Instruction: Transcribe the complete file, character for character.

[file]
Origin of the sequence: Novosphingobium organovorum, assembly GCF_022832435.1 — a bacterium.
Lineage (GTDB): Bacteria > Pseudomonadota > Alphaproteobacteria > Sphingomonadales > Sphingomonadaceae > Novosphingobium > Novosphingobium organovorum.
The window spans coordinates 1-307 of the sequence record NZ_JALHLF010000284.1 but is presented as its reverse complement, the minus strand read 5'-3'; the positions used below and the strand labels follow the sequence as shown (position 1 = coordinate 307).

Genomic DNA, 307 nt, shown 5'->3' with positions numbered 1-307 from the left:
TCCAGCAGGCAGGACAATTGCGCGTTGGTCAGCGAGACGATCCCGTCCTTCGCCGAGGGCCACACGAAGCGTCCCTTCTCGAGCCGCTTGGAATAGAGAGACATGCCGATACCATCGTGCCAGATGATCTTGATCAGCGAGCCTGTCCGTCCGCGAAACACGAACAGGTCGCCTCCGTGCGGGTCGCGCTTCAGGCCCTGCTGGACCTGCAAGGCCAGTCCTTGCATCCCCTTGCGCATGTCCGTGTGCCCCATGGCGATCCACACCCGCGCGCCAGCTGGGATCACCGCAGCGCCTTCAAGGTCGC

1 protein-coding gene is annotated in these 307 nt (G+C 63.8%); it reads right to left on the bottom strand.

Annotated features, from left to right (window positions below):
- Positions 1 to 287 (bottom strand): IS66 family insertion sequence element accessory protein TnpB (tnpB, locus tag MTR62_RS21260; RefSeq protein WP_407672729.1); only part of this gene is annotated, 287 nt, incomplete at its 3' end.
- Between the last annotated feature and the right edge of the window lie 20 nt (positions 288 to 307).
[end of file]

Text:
Origin of the sequence: Novosphingobium organovorum, assembly GCF_022832435.1 — a bacterium.
Lineage (GTDB): Bacteria > Pseudomonadota > Alphaproteobacteria > Sphingomonadales > Sphingomonadaceae > Novosphingobium > Novosphingobium organovorum.
The window spans coordinates 1-307 of the sequence record NZ_JALHLF010000284.1 but is presented as its reverse complement, the minus strand read 5'-3'; the positions used below and the strand labels follow the sequence as shown (position 1 = coordinate 307).

Genomic DNA, 307 nt, shown 5'->3' with positions numbered 1-307 from the left:
TCCAGCAGGCAGGACAATTGCGCGTTGGTCAGCGAGACGATCCCGTCCTTCGCCGAGGGCCACACGAAGCGTCCCTTCTCGAGCCGCTTGGAATAGAGAGACATGCCGATACCATCGTGCCAGATGATCTTGATCAGCGAGCCTGTCCGTCCGCGAAACACGAACAGGTCGCCTCCGTGCGGGTCGCGCTTCAGGCCCTGCTGGACCTGCAAGGCCAGTCCTTGCATCCCCTTGCGCATGTCCGTGTGCCCCATGGCGATCCACACCCGCGCGCCAGCTGGGATCACCGCAGCGCCTTCAAGGTCGC

1 protein-coding gene is annotated in these 307 nt (G+C 63.8%); it reads right to left on the bottom strand.

Annotated features, from left to right (window positions below):
- Positions 1 to 287 (bottom strand): IS66 family insertion sequence element accessory protein TnpB (tnpB, locus tag MTR62_RS21260; RefSeq protein WP_407672729.1); only part of this gene is annotated, 287 nt, incomplete at its 3' end.
- Between the last annotated feature and the right edge of the window lie 20 nt (positions 288 to 307).